Causes and Risk Factors for Acetaminophen & NSAID Toxicity
Liver necrosis, the primary outcome of acetaminophen toxicity in humans, is predominantly a function of overdose (Hinson 2010). For an adult, the maximum recommended single dose is 1 gram and the maximum dose in a 24-hour period is 4 grams (Ferner 2011). Acetaminophen overdose has occurred over a wide range of daily intakes. Acute toxicity studies in animals, if extrapolated to humans, implicate a single dose of 10-15 grams necessary to produce significant liver toxicity, although several human case reports have shown toxicity at doses less than 4 grams per day (likely due to having one or more risk factors for sensitivity to toxicity) (Amar 2007). Accidental overdose (taking an over-the-counter acetaminophen-containing product concurrently with a prescription acetaminophen-containing therapy) represents a significant number of acetaminophen toxicities.
Factors that can lower the threshold for overdose or increase the likelihood of liver failure include:
Delays in treatment. Delays in treatment following overdose are associated with increased mortality. The conventional antidote for acetaminophen toxicity, N-acetyl cysteine (NAC), begins to lose efficacy if administered more than 8-10 hours following overdose (Smilkstein 1988; Buckley 2007).
Alcohol use. Chronic alcohol use lowers the threshold for acetaminophen toxicity by induction of CYP enzymes and depletion of glutathione stores (Amar 2007).
Medications. Anticonvulsants, antibiotics, antivirals, anti-gout, and anti-GERD treatments can increase the toxicity of an acetaminophen dose by induction of CYP enzymes, depletion of glutathione stores, or saturation of other liver detoxification systems (Amar 2007).
Starvation and Malnutrition. Starvation can increase the toxicity of an acetaminophen dose. It may also be responsible for toxicity and liver failure seen at lower doses (Amar 2007). Starvation may deplete liver glutathione stores, as well as precursors for other acetaminophen detoxification pathways. Malnourishment, eating disorders, and cachexia (muscle wasting) can also increase the risk of liver injury following overdose (Ferner 2011). Animal models have demonstrated a protective effect of caloric restriction with optimal nutrition against experimentally induced acetaminophen toxicity (Johnson 2009; Harper 2006). Low dietary protein (a source of sulfur-containing amino acids used in glutathione synthesis) has been associated with increased sensitivity to acetaminophen toxicity in animals (Hwang 2009).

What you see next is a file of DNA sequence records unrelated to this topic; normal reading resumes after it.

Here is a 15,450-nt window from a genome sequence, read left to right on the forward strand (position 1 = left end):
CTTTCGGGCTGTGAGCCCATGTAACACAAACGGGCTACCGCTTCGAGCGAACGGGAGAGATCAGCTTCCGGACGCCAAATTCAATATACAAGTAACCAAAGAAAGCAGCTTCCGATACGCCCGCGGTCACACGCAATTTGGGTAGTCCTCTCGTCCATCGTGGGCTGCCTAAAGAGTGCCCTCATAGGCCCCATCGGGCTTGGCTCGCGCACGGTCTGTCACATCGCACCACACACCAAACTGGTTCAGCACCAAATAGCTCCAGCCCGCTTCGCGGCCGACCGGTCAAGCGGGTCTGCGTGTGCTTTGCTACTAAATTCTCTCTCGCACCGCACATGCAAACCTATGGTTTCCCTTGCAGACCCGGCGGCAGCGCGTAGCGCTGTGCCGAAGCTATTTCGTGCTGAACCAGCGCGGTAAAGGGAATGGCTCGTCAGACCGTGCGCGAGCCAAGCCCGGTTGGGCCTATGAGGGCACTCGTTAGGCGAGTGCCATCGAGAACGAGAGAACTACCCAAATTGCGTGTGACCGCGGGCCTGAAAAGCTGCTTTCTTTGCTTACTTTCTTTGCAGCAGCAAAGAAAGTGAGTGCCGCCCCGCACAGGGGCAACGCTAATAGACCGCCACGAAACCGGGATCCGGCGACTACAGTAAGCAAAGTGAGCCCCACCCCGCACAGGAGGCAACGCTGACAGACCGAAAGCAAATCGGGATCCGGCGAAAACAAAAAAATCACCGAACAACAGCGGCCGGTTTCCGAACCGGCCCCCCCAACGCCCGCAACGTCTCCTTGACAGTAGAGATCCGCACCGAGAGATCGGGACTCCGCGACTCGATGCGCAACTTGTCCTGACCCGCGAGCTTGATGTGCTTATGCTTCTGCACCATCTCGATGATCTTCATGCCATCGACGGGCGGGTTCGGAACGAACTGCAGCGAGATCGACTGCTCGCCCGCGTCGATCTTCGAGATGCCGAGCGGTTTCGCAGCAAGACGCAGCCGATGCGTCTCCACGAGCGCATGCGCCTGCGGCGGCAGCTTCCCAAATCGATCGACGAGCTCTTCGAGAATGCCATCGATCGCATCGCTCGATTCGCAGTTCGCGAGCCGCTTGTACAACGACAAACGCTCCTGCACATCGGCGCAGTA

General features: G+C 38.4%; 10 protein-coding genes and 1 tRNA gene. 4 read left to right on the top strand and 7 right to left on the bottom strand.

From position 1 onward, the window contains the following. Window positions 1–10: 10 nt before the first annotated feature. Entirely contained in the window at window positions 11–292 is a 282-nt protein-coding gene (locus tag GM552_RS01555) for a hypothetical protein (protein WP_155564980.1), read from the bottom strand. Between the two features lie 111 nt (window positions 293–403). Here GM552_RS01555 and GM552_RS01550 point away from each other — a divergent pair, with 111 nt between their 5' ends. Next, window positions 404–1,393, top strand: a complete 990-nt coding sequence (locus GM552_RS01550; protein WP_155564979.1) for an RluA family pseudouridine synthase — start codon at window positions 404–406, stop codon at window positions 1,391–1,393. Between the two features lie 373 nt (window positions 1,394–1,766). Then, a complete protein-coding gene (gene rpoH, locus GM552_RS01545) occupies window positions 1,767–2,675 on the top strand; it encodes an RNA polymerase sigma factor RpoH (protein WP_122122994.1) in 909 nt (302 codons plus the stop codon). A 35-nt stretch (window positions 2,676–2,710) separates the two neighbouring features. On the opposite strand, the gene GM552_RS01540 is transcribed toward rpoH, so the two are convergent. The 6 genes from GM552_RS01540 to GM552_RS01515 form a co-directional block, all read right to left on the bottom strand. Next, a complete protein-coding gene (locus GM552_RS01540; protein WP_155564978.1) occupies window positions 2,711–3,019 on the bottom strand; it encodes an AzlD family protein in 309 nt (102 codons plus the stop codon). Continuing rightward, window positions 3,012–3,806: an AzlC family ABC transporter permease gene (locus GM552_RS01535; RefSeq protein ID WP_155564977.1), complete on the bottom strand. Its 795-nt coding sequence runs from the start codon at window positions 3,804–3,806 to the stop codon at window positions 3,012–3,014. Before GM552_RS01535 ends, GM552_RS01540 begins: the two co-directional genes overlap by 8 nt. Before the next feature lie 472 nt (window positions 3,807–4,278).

Age and Gender. Acetaminophen toxicity, more common in women than men, is most common in people aged 30-40 years. Note that these observations are based on case reports, and do not necessarily reflect susceptibility of these demographics to toxicity (Amar 2007).
Genetics. Several mutations have been identified in the phase I and II detoxification genes required for acetaminophen metabolism, which may affect the rate of acetaminophen clearance or production of the toxic metabolite NAPQI (Zhao 2011).
NSAID use is associated with significant adverse effects such as gastrointestinal bleeding, peptic ulcer disease, high blood pressure, edema (i.e., swelling), and kidney disease (Peterson 2010).
There are several factors that influence risk of toxicity due to NSAID use (Chen 2006; Vonkeman 2010):
Age. Individuals over 60 are 5-6 times more likely to develop NSAID-related ulcers. Because older people generally have greater cardiovascular risk than younger people, their risk of NSAID-related cardiovascular events may also be elevated.
Medical conditions. Prior history of ulcer or other gastrointestinal complications increase risk of NSAID ulcers 4- to 5-fold. Cardiovascular or respiratory disease, renal or hepatic impairment, diabetes, Helicobacter pylori infection, rheumatoid arthritis, and hypertension are also associated with increased risk. Individuals with cardiovascular risk factors such as hypertension, high cholesterol, or history of heart attack or bypass surgery are at increased risk of having an NSAID-related cardiovascular event (Conaghan 2012).
Dose and Duration of treatment. Use of high dose or multiple NSAIDs increase the risk of gastrointestinal complications up to 10-fold. Cardiovascular risk appears to increase in tandem with duration of NSAID use (Conaghan 2012).
Medications. Simultaneous use of NSAIDs with corticosteroids, anticoagulants, aspirin, platelet inhibitors, and serotonin re-uptake inhibitors can increase gastrointestinal toxicity up to 15-fold.
NSAID selection. As mentioned above, different NSAIDs carry different risks of either gastrointestinal or cardiovascular toxicity. While COX-2 selective inhibitors and diclofenac are associated with greater cardiovascular but lower gastrointestinal risks than non-selective NSAIDs, non-selective NSAIDs demonstrate the opposite effect. NSAIDs with longer half-lives, such as piroxicam (Feldene®), are associated with greater risk of gastrointestinal bleeding than those metabolized more quickly (Roth 2011). For people with high cardiovascular risk, the NSAID naproxen is typically recommended because it has been associated with fewer cardiovascular events compared with other NSAIDs in several studies (Conaghan 2012).